Paolo's father died and he went back to Italy. Dominic handed Louisa a wet plate. And I discovered that I wasn't very good at selling myself. He tipped the dirty water out of the bowl and refilled it from the hot tap.

I was in a band at college. I thought I'd be famous. Sounds ridiculous now. We were into Pink Floyd. Everyone else was listening to the Clash. I was listening to Michael Jackson. She held up her hands, begging forgiveness.

Eventually you realize you're ordinary.

Melissa appeared at the door and Louisa pressed the Start but­ton on the microwave. Dominic saw that there was a bowl of apple crumble already in there, waiting. While it turned and hummed in the little window Louisa laid her hand on Melissa's forearm for three or four seconds as if performing some kind of low-grade spiritual healing. She took a pot of yogurt from the fridge, a spoon from the drawer and laid them neatly beside one another on the work surface. Thanks, said Melissa quietly and for a fraction of a second Dominic saw the little girl under the veneer.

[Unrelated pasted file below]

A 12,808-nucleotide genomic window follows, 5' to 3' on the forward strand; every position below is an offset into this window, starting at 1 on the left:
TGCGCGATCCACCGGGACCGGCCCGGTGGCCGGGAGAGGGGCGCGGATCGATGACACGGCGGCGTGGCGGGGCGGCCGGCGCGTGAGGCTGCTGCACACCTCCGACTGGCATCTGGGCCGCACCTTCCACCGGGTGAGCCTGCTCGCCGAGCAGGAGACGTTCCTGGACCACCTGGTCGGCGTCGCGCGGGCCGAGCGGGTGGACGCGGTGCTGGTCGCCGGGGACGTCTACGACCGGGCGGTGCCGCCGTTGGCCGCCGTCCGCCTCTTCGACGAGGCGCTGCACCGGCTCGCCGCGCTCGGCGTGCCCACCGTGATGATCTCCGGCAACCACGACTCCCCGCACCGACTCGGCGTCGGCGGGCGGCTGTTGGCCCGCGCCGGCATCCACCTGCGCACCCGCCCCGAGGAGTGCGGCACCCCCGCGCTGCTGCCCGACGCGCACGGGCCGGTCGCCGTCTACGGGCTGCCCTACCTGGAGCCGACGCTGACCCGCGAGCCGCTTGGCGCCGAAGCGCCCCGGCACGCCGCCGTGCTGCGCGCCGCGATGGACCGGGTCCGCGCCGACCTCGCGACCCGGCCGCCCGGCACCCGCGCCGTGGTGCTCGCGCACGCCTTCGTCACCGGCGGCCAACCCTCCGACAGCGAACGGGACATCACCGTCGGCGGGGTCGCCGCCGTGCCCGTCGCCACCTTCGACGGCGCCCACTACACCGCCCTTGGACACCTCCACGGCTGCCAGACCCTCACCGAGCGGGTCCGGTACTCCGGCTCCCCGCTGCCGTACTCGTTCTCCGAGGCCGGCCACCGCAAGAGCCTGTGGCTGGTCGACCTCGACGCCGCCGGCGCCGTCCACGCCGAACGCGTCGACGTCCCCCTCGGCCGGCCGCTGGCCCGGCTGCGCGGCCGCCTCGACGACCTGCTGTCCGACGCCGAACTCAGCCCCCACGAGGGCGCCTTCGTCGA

The trees were thinning up ahead and Joseph could see gashes of sun­light between the trunks. He picked up speed and ten seconds later he stumbled out from between the pines into a space so big and bright that he stood on the little beach, stunned, trying to take it in. (Daisy shifted posi­tion to make her back more comfortable.) They were looking at a lake, rippled and silver under the gray sky. They had been living underground for so long it felt like the ocean. Mellor opened the map. "We've arrived," he said.

"What do you mean?" asked Joseph.

(Benjy's eyelids were gett ingheavy.)

Mellor pointed out across the water. "The house is out there."

Joseph's heart sank. "The map has to be wrong."